Of course by the time of the eighteen century pensions had become something of a familiar topic. If you were the king’s favourite, or the one of favourites of the favourite, you were in line to be awarded a pension. Think of it – a baroness was ‘the sweeper of the Mall in the Park, and Lord William Bentinck was “clerk of the Pipe,” whose duties included waiting upon the man who held up the Lord Chancellor’s robe on State occasions. Of course these low-ranking tasks were assigned to unfortunates who were paid the equivalent of today’s zero hours contract. Things don’t change that much really.

Shortly after Lord Bute became George III’s chief favourite the pensions list was discovered to record sixty-three Macs, twenty-five Campbells, a vague number of Hamiltons, and a fair number of other Scots names. You just can’t be too careful. It’s not the Scots. All the upper-classes were, and are, at it!

Surely you remember when Maggie and her Tory government offered the great British public the option of retaining their state pension or taking a flyer by cashing in their state earnings related pension and purchasing a personal private pension from an insurance company. Awesome! You can’t bring it to mind. Shame. You can’t keep up the payments. Now that’s a problem. Your problem, mate! Yes, the scheme, note scheme, went down the plug-hole. NO the Tories sacked Maggie because she wouldn’t change her mind on the poll tax. Nothing to do with old age pensions. So, Maggie spent her last few years at the Ritz. Granted free board and lodging too. Who said there is no such thing as a free lunch. In fact, we understand Maggie was a special case.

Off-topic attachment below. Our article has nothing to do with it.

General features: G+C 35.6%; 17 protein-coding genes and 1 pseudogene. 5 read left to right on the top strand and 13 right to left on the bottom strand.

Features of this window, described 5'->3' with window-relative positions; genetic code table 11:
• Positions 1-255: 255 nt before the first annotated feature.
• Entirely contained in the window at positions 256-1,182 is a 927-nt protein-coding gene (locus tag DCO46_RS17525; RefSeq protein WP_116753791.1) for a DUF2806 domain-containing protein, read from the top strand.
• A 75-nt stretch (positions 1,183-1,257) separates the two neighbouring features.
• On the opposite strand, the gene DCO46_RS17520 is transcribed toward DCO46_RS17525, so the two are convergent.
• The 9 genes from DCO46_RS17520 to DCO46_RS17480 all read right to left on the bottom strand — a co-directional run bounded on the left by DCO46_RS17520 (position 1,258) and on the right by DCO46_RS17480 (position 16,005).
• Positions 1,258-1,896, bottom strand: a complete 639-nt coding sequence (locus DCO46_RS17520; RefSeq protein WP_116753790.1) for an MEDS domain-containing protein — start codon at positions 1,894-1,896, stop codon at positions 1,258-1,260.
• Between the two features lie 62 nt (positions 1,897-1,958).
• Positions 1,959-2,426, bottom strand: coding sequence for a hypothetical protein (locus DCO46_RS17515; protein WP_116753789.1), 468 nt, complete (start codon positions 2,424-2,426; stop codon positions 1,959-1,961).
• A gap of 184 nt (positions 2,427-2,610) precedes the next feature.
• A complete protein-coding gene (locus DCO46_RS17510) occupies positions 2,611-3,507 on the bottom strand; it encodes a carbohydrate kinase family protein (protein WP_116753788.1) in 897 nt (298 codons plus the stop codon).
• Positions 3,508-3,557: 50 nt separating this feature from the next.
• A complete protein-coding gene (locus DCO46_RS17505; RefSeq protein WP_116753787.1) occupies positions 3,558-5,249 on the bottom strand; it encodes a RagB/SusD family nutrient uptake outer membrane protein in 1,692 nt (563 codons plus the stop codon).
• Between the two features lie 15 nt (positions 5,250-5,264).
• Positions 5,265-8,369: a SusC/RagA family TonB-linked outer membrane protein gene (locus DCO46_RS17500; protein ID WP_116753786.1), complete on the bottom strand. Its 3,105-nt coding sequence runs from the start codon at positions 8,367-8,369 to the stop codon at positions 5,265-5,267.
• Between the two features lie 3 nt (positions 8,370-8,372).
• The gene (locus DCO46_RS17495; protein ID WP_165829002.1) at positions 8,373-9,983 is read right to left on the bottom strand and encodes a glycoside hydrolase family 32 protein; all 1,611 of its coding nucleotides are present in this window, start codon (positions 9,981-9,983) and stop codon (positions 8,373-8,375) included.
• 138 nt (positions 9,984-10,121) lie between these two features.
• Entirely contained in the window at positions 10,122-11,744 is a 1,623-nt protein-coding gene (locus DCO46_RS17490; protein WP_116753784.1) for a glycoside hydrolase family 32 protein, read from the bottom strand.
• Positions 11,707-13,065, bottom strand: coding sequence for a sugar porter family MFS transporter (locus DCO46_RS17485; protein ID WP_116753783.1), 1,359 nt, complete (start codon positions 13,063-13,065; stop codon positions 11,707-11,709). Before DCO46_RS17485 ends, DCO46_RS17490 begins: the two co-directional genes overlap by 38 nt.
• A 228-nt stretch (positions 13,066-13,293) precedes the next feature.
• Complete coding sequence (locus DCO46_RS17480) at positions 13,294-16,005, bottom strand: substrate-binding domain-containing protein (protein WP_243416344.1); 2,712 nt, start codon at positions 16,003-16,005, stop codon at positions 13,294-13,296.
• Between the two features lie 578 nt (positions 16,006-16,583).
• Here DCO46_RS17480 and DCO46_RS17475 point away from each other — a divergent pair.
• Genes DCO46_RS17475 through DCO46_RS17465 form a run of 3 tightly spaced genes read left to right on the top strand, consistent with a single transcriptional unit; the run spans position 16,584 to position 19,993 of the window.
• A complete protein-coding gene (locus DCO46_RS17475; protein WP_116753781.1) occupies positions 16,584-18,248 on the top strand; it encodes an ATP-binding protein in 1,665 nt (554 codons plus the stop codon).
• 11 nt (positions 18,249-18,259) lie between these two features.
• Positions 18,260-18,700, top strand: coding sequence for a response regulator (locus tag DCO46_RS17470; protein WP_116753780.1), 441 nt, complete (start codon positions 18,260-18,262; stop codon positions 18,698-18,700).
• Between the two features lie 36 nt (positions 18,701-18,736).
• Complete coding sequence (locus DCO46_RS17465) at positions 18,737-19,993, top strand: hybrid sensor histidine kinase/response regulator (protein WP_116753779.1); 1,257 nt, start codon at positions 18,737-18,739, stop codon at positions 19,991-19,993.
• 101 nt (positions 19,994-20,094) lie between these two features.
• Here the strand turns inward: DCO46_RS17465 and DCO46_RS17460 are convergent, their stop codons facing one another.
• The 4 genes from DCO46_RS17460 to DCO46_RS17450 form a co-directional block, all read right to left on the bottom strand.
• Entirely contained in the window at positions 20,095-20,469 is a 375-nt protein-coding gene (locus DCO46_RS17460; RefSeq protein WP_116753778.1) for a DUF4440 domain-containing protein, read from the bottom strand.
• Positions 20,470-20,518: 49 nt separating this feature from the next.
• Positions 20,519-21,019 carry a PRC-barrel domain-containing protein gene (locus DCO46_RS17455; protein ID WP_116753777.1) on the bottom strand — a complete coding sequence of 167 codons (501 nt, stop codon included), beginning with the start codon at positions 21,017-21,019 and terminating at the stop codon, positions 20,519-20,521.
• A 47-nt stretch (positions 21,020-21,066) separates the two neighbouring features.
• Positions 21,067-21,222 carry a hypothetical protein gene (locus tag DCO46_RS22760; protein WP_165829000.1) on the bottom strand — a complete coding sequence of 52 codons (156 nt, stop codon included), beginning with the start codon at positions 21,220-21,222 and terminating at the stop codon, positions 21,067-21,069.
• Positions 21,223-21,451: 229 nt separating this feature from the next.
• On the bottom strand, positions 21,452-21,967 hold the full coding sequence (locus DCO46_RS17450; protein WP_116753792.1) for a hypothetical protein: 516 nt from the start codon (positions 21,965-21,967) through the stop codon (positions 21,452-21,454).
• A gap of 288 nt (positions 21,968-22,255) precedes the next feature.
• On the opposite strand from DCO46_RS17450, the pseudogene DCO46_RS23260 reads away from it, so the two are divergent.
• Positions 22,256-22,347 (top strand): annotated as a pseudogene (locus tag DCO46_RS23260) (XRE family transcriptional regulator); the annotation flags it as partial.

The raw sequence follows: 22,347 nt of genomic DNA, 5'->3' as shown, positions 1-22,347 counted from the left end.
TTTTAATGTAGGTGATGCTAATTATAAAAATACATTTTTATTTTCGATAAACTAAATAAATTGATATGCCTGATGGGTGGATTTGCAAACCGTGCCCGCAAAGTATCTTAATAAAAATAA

Returning to Teresa May’s version of the old age pension, now the PM’s promising a dual lock instead of a triple lock pension. Teresa May was in the Tory government or Tory coalition that gave us the OAP linked to Consumer Prices Index rather than the original benchmark – the Retail Prices Index bequeathed by the Labour Party . Makes sense if you’re a Tory – saves money. It makes a lot of difference else the Tories wouldn’t have bothered. Still, before she was elected as a Tory MP, Teresa worked for the Bank of England for twelve or more years. Now, that’s hard graft right there. Surely she’s due an occupational pension. We leave the problem to some whiz kid in maths to do the hard work. Approximation will do. Her hubby may have done this already. After all he’s an expert in financial matters.

Getting back to the UK state pension, we’ve all heard of the 75 pence increase awarded by Gordon Brown. The Tories never tire of mentioning it forgetting to mention that poorer pensioners were given state benefits by another route.

Well, forgetting the facts of the case, guess how much this Tory government with Teresa May as Prime Minster has compensated the state pensioner with? Yes, lower than 75 pence a week? Yes! Higher than zero? Not much, though! For Heaven’s Sake, just guess, will you!

And get this. The Tories are promising to put in their electoral manifesto a commitment that they will prevent employers underfunding pension funds. Labour is green with envy. Are they serious? NO, don’t laugh! This is serious.

This scam had the unfortunate effect of restricting Germany’s population. However, it also gave the population a false sense of security. Living to qualify for an old age pension was vital. Bridging the gap depended on surviving all the perils that flesh is heir to.

By Hugh

Tory Liam Fox calls for savage cuts to pensioner benefits